Written by Pastor Aaron Decker. Posted in Light and Life

I’ve always had this sense that saying the creed was a deeply personal act of faith.  As a teen, I can remember the creed feeling like the most important part of the Sunday worship service, more than even the scripture readings or the Eucharist.  It was that moment of reconnection with God, when the world stopped and I had the opportunity to reaffirm or reassert my dependence on God, the importance of that relationship between myself and Jesus Christ.

I’m not entirely sure where that sense came from.  But perhaps it’s the way that the Apostles Creed begins.  “I believe.”  “I.”  That repeated pronoun, “I,” at the beginning of each article of the creed makes it something very personal, very focused on me.  The rest of the parts of our worship service are done in community, but the creed seems to be all about me. 

A sensible way to focus the Apostles Creed.  After all, it was first developed for the rite of Baptism.  By the fourth century at the latest, adult candidates for Baptism would begin the season of Lent as a time of special preparation for their entrance into the Church.  They would work specially with a catechist who would teach them about Christian doctrine.  Much of this teaching would be focused on the Apostles Creed, which the candidates would have to memorize and be able to recite at their Baptism.  It was a way for the Baptismal rite to include that affirmation of personal faith on the part of the new Christian.

The Nicene Creed was written in a very different context, however.  Created as a definitive declaration of faith on behalf of the whole church, it was intended to describe what true Christian faith was--and to exclude what it wasn’t.  The assertion that we believe in “One God” countered the Marcionite heretics, who believed that the God of the New Testament was a separate being from the God described in the Old Testament.  Similarly, we declare that Jesus “became truly human” against certain types of gnostics in the early church who believed Jesus did not.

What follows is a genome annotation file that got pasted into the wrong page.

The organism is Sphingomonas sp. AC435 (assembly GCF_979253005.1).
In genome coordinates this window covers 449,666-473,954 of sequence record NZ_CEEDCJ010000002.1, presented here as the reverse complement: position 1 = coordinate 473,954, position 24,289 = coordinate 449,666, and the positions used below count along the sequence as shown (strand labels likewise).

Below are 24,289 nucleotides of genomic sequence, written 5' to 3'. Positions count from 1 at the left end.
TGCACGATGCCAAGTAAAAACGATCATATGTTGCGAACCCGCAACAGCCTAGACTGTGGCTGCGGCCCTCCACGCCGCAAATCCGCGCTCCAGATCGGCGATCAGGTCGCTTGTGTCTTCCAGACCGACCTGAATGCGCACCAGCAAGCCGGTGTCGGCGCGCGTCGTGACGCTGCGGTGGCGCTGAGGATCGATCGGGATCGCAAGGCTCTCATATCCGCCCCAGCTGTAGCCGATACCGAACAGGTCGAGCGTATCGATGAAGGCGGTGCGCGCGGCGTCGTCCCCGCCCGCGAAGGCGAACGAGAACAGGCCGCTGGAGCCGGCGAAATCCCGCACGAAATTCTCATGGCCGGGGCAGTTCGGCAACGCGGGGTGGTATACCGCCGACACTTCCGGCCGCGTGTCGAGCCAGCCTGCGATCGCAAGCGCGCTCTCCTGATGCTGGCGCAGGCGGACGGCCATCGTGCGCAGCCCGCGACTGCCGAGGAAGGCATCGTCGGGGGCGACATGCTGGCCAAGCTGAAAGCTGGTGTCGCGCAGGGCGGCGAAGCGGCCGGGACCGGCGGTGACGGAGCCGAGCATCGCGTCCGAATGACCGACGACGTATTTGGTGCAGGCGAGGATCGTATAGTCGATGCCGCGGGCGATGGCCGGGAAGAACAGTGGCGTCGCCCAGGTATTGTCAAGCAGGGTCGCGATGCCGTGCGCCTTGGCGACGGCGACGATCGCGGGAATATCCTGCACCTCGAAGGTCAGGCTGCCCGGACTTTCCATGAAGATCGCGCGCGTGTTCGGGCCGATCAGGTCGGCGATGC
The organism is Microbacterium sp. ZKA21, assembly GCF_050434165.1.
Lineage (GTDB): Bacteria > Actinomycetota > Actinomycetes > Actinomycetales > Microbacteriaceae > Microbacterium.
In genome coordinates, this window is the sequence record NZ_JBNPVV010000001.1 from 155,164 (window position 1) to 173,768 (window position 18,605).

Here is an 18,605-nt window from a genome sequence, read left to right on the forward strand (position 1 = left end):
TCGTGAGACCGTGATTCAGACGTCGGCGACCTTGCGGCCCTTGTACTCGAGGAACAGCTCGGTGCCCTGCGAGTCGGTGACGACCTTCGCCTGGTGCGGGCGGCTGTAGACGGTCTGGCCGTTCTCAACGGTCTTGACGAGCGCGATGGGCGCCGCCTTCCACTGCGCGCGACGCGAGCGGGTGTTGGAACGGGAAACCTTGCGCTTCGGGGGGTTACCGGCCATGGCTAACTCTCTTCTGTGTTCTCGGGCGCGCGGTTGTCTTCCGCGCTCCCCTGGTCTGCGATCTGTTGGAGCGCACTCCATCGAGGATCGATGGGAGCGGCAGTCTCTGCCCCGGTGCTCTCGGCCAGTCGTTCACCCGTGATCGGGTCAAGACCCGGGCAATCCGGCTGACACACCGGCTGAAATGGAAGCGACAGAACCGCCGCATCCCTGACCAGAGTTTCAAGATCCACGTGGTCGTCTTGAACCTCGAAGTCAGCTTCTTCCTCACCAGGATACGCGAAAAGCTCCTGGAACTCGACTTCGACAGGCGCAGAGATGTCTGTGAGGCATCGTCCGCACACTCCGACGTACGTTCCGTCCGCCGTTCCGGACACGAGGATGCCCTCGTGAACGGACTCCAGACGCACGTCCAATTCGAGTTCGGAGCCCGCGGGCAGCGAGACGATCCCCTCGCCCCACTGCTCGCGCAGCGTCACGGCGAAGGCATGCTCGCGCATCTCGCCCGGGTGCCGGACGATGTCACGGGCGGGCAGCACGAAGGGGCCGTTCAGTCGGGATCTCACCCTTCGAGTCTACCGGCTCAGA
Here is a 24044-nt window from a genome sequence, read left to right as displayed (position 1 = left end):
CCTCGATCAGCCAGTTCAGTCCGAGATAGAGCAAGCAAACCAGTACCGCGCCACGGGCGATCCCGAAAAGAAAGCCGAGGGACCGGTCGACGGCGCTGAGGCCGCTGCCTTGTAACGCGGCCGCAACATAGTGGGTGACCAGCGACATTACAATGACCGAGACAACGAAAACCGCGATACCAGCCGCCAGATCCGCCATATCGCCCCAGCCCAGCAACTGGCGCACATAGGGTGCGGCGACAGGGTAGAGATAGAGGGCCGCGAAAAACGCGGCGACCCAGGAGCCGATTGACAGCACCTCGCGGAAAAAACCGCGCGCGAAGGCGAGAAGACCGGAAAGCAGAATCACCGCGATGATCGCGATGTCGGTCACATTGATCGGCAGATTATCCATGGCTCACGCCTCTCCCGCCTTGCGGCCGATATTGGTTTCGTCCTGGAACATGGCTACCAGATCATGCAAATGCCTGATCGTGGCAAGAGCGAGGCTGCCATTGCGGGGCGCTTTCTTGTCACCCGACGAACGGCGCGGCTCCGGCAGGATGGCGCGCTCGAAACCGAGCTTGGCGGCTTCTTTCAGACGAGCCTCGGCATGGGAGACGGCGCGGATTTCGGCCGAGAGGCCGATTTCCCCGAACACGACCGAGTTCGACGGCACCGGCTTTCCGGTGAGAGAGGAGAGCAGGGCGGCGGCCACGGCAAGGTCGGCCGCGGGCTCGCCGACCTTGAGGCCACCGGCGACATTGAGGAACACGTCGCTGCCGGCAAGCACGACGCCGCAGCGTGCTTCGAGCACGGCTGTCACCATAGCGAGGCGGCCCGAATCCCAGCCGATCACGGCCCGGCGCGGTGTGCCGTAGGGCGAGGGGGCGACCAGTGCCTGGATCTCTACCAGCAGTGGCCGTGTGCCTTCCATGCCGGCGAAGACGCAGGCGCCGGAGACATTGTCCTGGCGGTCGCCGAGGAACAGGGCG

Because of this, it should be no great surprise that the Nicene Creed begins with a firm “We.”  This statement of faith is not about our personal relationship with God; rather, it’s intent is to gather the whole Church together into one body, seeing us not at individual people of faith, but as one faith-filled community.

Which of the two seems to fit better in our worship, I wonder?  Is the creed about us as individuals?  Or is it about the whole faith community?

In an interpretation I quite like, one author (Lewis Evely) would have us understand that neither of these it the ultimate bent of either creed.  In the long run, the assertion each confession of faith makes is not about what we do--what we believe/trust or what we don’t.  Rather, the creeds quickly pass on to what God has done.

What do we believe?  We believe in a God who creates; a God who becomes human, born of a human mother; a God who died and rose and ascended and is coming back; a God who gives life and speaks through prophets; a God who forms us into one church (even amidst its many denominations and expressions); a God who promises us life everlasting and a world that does not end.

Ultimately, like so much else in our faith, our statements of trust in God are not really about us at all.  They are about God, and all the wondrous things He has done for us.  Even when we try to take our faith in our own hands, to assert something about ourselves, God manages to be the one who is really acting, who is really trusting, who is really believing in and through us.

Grace and Peace,
Pastor Aaron

Often I want to be in control, God.  Help me learn that I am completely dependent on you--your trust, your faith, your unfailing love.  Amen.